This little sandwich went to the beach

In Barbados, the cutter is the perfect on-the-go snack

A basic Barbados cutter consists of a salt bread bun filled with cheese, flying fish (pictured), pork, or, most often, ham. A basic Barbados cutter consists of a salt bread bun filled with cheese, flying fish (pictured), pork, or, most often, ham. (Roger Goddard)
By Patricia Borns
Globe Correspondent / March 30, 2011

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BRIDGETOWN, Barbados — Some say cutter is short for “cut your hunger.’’ Others think it’s a cutter because you “cut ’er’’ — cut the bun in half and stuff it with good things. Everyone has an opinion because this little sandwich is everywhere on the island.

Barbadians, also called Bajans, enjoy debating the fine points of their local lore. And in this instance, New Englanders may feel right at home here. Many locals pronounce the word “cuttah.’’

A basic Barbados cutter consists of a salt bread bun sliced and filled with cheese, flying fish (caught off the coast here), pork, or, most often, ham. The cushy white yeast bread is baked fresh or sold in stores. Though most Bajan baked goods are sweet, a legacy of the island’s sugar industry days, this one is not. Lettuce and tomato often garnish a cutter; also required is the national hot sauce — either a spicy red version or a mustard-base golden sauce whose active ingredient is Scotch bonnet pepper.

A cutter with a bottle of locally brewed Banks beer should set you back no more than $7. The sandwiches have the added attraction of an on-the-go snack; the fillings are so variable, you never know what you’ll find between the bun. Locals know that cutters soak up many rounds of rum. To that end, over 1,000 rum shops on the island are the primary dispensers of cutters.

Beach excursions invariably place you near rum shops and, of course, cutters. In the east coast surf capital of Bathsheba, the bus stops near friendly Gagg’s Hill Rum Shop, where the fried flying fish cutter is first-rate. At the coast’s opposite end is beautiful Crane Beach in St. Philip. For $5 you can access the pink sands through the redeveloped 1887 hotel whose pool formed the backdrop for early Chanel perfume commercials.

Alternatively, follow the road north to an access path where coral stone steps lead to a free, even better, beach next door. Opposite the 1887 hotel, Roger and Kim Goddard’s rum shop, Cutters of Barbados, takes the idea to new levels. You can order traditional cutter fillers, roast beef, or eggplant mozzarella while you listen to live music and sip a cup of signature VSRP (Very Special Rum Punch). This is the place to go to provision your own beach picnic.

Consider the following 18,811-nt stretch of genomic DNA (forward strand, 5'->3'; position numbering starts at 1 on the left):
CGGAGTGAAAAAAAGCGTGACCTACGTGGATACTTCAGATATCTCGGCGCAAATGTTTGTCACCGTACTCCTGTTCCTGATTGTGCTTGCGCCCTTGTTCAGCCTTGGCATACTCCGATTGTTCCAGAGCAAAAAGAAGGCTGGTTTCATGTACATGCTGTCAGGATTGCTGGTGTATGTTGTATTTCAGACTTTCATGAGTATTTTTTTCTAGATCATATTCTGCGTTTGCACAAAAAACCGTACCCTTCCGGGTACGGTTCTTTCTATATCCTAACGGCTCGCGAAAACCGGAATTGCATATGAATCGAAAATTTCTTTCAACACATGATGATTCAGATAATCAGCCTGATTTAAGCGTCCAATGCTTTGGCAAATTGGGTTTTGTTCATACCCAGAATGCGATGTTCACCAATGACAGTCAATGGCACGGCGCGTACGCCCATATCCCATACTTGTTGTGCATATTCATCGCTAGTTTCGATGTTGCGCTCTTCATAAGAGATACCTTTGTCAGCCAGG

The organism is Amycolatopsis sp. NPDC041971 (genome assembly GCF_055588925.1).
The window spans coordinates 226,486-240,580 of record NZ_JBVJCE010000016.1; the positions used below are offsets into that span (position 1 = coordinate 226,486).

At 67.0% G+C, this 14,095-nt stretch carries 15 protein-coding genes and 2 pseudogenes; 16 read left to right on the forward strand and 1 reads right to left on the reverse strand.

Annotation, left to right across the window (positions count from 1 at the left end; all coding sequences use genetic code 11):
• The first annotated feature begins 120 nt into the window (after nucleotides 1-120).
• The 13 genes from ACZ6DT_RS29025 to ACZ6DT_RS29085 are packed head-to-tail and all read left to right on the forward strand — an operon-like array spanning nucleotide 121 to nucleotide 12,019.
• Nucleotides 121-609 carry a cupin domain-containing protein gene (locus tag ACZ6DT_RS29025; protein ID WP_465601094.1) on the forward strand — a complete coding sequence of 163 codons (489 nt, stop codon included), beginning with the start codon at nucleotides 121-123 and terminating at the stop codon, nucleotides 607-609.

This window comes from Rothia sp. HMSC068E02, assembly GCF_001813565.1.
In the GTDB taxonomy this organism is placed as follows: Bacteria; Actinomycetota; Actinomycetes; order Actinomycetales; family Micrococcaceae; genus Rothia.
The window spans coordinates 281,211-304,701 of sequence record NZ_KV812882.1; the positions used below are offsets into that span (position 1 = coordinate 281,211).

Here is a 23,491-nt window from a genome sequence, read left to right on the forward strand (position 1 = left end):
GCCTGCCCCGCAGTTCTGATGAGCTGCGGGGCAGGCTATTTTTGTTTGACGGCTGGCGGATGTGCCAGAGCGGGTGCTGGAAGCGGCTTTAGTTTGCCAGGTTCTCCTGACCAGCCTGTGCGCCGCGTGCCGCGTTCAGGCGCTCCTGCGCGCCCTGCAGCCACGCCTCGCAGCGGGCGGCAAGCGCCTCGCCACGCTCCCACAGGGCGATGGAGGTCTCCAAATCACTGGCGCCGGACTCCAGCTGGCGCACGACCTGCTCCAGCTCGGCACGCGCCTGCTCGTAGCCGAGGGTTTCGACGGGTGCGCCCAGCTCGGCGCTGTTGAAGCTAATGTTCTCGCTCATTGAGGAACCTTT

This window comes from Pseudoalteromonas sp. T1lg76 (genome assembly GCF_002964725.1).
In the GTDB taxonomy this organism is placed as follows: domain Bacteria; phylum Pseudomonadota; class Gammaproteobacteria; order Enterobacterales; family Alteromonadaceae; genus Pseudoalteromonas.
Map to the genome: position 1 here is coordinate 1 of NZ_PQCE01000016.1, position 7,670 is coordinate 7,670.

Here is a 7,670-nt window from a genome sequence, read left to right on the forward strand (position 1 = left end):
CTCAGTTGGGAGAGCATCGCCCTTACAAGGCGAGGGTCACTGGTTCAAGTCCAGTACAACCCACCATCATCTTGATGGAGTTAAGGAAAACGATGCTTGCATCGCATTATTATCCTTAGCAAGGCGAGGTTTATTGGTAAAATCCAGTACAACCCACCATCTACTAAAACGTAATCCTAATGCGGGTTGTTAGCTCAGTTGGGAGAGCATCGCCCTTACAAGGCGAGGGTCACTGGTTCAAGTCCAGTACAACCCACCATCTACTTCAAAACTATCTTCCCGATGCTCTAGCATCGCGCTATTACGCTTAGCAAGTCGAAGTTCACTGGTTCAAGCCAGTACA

If you’d rather be driven, hop an Island Safari Barbados jeep for a rum shop crawl. The half-day tour hits out of the way spots like windswept, Atlantic-facing Martin’s Bay, and the obscure village of Bellplaine, where Nigel Benn Auntie Bar is exactly what its name claims: the bar of Nigel Benn’s aunt Lucille, wallpapered with news clips of the former super middleweight world champion and his friends.

Hike Barbados offers another outing to explore cutter pit stops. Operated by the Barbados National Trust, the free hikes give you a three-hour Sunday morning workout, as you scramble briskly over cliffs, gullies, and historic ruins on one of 45 routes. Invariably, you will end up in the vicinity of a rum shop, where you can duck inside for a cold drink and a cutter made with what’s on hand. This could mean a huge hunk of Anchor brand New Zealand cheddar and wedge of tomato grown in rural St. John parish. Or you might be told, “We’re out of everything’’ and have to trudge up a steep rise to the village of Indian Ground. Alas, rum shop proprietors serving out of the way areas aren’t always well stocked for visitors.

The best part about these shops is meeting the people who own them. Barbadians may appear formal and cool at first, but as you get to talking, the proprietor who announced he was out of everything may well cut you a piece of sugar cane from his own garden and peel and slice it for you. A little something to tide you over until you find a cutter.

Cutters of Barbados, 51A Belair, St. Philip, 246-423-0611,

Hike Barbados, 246-436-9033 or 246-426-2421,

Island Safari Barbados, Rum Shop Tour, 246-429-5337, , $65 per person

Patricia Borns can be reached at